Nadaraja v.Republic of Sri Lanka
1976 Present; Wimalaratne, J., Weeraratne, J, and Colin-Thome, J.
K. NADARAJA, Appellant and THE REPUBLIC OF SRI
S. C. 76/75—D. C. Colombo B/233
Bribery Act—Interpretation of the phrase “ a person who while having
dealings of any hind with the Government ”—Bribery Act. S. 21.
Section 21 of the Bribery Act provides inter alia that a publicservant who solicits or accepts any gratification from a personhaving dealings of any kind with the Government through anydepartment, office or establishment of the Government shall beguilty of an offence punishable under the Bribery Act.
One K. Weerasinghe Banda was the occupier of Lot 71 in HulunduOya Colony, Moneragala, on a permit issued under the LandDevelopment Ordinance. He had a dispute with one Mutunayake,the oecupier of the adjoining Lot 70, regarding the obstruction ofthe channel through which water was supplied to his lot throughlot 70. He sent at least two petitions to the Government Agent,Moneragala in 1972 and a further petition to the Minister ofAgriculture in 1973. The Government Agent referred these petitionsto the District Land Officer, who directed the accused, a KachchenSurveyor to draw up a feasibility plan for the purpose of givingwater to lot 71. When the accused went to the land on 20.11.73.Weerasinghe Banda felt that the accused was going to take a decisionunfavourable to him, and he also got the impression that theaccused “ was angling for a bribe He therefore went to theaccused’s house on 25.11.73 and offered the accused a bribe : andthereafter made a complaint to the Bribery Department. A trap waslaid in consequence of which Weerasinghe Banda offered and theaccused accepted a sum of Rs. 450 on 30.11.73. The officers of theBribery Department rushed up and arrested the accused andrecovered from his possession the marked Rs. 450.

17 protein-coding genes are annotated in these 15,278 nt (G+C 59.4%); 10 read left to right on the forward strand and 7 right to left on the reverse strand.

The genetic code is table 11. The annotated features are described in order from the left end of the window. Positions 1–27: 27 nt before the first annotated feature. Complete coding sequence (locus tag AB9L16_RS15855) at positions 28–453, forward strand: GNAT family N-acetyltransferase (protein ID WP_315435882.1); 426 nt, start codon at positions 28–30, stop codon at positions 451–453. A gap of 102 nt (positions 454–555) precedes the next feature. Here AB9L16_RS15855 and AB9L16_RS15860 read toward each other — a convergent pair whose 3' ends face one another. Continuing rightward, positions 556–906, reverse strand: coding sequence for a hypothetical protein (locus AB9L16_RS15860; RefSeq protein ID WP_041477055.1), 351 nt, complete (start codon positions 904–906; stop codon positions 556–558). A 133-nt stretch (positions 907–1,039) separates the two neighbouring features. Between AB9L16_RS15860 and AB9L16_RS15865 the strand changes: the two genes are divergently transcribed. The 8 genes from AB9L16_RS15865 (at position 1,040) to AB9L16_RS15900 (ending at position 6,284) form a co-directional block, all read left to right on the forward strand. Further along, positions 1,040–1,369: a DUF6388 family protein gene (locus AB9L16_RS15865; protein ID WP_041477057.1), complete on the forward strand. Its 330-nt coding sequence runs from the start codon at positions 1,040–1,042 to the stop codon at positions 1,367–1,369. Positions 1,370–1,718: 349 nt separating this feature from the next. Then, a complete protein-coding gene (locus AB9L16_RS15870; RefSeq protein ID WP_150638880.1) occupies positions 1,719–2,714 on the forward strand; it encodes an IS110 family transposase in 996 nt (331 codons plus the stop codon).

Held : That Section 21 was clearly intended to penalise acts ofBribery by persons who have transactions of any kind with theGovernment. A person who is in occupation of an allotment ofland on a grant or permit issued under the Land DevelopmentOrdinance will necessarily have numerous dealings with GovernmentDepartments in respect of that allotment. The Land DevelopmentOrdinance itself confers rights and imposes duties on an allottee. Inthe exercise of those rights and in the performance of his obligationshe must necessarily have recourse to the Government Agent. Land
WIMAJ.AHATNE, J. — Nadarajah v. Republic of Sri Lanka